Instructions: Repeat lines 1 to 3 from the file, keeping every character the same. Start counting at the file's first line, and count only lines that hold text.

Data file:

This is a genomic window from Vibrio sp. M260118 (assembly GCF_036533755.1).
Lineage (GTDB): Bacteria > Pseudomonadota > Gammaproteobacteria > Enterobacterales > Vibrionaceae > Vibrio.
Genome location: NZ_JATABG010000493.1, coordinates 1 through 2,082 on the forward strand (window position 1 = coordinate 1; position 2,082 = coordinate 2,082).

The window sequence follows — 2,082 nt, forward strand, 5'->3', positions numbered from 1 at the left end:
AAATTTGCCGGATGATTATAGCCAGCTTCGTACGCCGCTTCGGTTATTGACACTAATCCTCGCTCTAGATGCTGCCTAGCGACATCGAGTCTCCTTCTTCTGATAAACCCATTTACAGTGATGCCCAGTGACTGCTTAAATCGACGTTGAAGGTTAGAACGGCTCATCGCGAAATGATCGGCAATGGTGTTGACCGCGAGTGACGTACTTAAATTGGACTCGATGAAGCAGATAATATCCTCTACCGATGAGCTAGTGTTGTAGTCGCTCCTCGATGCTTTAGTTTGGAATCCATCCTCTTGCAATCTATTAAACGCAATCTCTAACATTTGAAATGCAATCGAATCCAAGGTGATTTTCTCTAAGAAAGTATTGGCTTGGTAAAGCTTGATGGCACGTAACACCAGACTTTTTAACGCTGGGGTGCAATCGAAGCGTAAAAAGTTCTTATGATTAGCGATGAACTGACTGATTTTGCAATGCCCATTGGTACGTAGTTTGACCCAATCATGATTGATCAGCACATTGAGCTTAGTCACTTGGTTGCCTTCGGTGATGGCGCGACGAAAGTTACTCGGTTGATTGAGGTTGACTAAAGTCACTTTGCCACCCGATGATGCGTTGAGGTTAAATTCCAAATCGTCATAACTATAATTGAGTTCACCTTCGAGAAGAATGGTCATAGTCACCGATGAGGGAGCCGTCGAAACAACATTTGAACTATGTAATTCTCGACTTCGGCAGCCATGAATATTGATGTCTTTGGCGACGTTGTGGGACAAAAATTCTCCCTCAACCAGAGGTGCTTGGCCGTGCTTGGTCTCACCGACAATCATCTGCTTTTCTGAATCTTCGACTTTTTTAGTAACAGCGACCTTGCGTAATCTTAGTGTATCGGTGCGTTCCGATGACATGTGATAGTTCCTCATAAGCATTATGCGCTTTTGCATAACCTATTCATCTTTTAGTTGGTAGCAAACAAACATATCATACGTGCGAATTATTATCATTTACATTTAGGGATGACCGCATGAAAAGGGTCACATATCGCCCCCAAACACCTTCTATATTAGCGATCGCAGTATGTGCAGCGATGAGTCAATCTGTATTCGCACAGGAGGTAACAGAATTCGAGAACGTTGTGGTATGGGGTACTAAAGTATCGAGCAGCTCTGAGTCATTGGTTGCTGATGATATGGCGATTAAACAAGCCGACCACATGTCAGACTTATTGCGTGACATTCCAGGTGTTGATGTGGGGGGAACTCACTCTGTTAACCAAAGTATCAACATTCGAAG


This is a genomic window from Vibrio sp. M260118 (assembly GCF_036533755.1).
Lineage (GTDB): Bacteria > Pseudomonadota > Gammaproteobacteria > Enterobacterales > Vibrionaceae > Vibrio.
Genome location: NZ_JATABG010000493.1, coordinates 1 through 2,082 on the forward strand (window position 1 = coordinate 1; position 2,082 = coordinate 2,082).